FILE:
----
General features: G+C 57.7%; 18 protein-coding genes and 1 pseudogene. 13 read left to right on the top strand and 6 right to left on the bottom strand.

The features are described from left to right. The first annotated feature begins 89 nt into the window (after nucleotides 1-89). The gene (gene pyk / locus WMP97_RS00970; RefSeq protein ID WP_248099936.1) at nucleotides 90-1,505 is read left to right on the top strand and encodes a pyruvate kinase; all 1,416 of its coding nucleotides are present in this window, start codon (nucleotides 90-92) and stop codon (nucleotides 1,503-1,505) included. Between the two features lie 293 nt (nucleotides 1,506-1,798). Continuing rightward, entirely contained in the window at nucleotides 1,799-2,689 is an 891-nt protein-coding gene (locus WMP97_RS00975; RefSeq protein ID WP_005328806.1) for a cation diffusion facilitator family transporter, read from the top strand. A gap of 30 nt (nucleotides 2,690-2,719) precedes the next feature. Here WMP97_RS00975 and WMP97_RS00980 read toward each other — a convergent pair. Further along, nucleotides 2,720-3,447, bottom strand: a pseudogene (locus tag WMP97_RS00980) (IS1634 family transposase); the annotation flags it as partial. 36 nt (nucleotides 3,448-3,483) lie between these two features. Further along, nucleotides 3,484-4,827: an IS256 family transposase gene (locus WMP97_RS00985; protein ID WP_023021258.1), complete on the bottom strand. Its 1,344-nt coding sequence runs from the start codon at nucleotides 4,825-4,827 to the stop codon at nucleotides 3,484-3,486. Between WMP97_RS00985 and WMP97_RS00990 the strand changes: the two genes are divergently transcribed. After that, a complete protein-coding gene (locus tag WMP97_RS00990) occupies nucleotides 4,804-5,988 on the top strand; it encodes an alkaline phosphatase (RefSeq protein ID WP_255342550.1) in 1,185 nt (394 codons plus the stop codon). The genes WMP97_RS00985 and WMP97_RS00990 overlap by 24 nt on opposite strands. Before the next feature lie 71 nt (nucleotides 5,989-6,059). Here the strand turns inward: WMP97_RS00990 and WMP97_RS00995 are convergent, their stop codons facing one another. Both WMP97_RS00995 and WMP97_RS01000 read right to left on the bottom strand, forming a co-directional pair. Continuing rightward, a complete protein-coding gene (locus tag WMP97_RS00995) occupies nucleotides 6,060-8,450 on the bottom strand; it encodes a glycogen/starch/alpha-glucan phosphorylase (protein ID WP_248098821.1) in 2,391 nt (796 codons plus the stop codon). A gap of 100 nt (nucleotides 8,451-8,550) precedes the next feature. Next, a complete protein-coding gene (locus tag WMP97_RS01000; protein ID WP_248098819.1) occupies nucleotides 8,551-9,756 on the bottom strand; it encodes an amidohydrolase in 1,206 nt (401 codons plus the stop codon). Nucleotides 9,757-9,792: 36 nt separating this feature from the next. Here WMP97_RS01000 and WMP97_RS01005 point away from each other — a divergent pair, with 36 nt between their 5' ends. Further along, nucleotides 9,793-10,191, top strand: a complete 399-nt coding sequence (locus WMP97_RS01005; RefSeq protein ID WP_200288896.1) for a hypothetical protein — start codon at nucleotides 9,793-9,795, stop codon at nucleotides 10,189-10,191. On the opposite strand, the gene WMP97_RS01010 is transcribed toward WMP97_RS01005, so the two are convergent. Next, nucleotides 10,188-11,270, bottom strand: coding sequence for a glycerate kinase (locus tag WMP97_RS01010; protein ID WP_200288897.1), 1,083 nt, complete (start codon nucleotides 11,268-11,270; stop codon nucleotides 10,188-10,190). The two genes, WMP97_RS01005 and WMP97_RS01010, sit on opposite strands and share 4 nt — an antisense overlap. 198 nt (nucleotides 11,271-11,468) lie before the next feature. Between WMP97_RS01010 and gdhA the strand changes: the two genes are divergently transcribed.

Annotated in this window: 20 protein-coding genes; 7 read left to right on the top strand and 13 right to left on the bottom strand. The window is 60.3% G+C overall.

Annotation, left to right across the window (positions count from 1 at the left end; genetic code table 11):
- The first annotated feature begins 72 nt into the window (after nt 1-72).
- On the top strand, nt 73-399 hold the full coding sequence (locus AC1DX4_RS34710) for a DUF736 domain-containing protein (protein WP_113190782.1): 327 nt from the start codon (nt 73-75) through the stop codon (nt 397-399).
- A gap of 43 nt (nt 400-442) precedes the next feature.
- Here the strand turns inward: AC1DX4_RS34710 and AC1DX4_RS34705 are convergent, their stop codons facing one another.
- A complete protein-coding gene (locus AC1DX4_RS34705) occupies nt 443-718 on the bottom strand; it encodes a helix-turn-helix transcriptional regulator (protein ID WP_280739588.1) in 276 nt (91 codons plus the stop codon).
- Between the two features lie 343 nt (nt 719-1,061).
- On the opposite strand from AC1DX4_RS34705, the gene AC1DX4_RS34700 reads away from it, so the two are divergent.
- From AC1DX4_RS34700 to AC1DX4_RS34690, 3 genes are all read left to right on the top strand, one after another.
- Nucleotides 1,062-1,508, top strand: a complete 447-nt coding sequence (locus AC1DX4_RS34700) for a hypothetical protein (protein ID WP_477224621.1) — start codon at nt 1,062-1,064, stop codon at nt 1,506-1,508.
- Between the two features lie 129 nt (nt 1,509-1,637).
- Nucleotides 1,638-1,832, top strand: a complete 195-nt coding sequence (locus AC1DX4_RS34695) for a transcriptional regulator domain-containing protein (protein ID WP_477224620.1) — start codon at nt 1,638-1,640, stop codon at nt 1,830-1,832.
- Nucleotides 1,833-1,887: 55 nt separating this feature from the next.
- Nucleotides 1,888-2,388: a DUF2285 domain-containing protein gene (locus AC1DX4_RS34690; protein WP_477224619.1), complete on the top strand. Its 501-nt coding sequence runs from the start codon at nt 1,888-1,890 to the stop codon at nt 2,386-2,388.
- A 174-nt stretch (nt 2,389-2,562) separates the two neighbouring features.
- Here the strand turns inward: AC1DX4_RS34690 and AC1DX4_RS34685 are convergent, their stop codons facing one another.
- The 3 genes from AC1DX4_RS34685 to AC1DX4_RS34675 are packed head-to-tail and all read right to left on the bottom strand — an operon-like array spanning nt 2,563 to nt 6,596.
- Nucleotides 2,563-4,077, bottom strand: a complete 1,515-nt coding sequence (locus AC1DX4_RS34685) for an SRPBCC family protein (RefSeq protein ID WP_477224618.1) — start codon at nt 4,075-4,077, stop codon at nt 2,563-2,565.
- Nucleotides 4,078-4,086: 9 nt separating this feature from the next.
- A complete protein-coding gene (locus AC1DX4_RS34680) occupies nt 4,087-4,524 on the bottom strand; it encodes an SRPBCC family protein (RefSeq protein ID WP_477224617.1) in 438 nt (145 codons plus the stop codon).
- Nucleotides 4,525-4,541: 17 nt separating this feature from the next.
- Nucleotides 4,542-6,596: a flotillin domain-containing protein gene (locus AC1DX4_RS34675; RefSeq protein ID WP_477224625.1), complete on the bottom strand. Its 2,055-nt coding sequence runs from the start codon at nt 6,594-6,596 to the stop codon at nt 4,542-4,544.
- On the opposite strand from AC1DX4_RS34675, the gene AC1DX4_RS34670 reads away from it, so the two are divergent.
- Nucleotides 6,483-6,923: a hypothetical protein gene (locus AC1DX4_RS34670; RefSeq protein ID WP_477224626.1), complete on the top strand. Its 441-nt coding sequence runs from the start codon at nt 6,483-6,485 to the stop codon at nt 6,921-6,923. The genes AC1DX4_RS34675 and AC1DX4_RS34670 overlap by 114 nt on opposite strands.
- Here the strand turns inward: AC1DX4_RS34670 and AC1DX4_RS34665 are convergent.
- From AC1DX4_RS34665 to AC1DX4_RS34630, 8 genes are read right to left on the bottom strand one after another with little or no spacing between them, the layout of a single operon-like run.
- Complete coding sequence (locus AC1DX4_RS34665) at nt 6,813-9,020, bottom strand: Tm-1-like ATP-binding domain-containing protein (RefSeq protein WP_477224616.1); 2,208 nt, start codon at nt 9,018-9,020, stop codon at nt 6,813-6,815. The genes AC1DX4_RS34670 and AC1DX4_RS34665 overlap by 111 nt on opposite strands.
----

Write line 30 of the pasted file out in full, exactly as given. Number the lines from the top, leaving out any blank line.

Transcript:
- Complete coding sequence (locus AC1DX4_RS34665) at nt 6,813-9,020, bottom strand: Tm-1-like ATP-binding domain-containing protein (RefSeq protein WP_477224616.1); 2,208 nt, start codon at nt 9,018-9,020, stop codon at nt 6,813-6,815. The genes AC1DX4_RS34670 and AC1DX4_RS34665 overlap by 111 nt on opposite strands.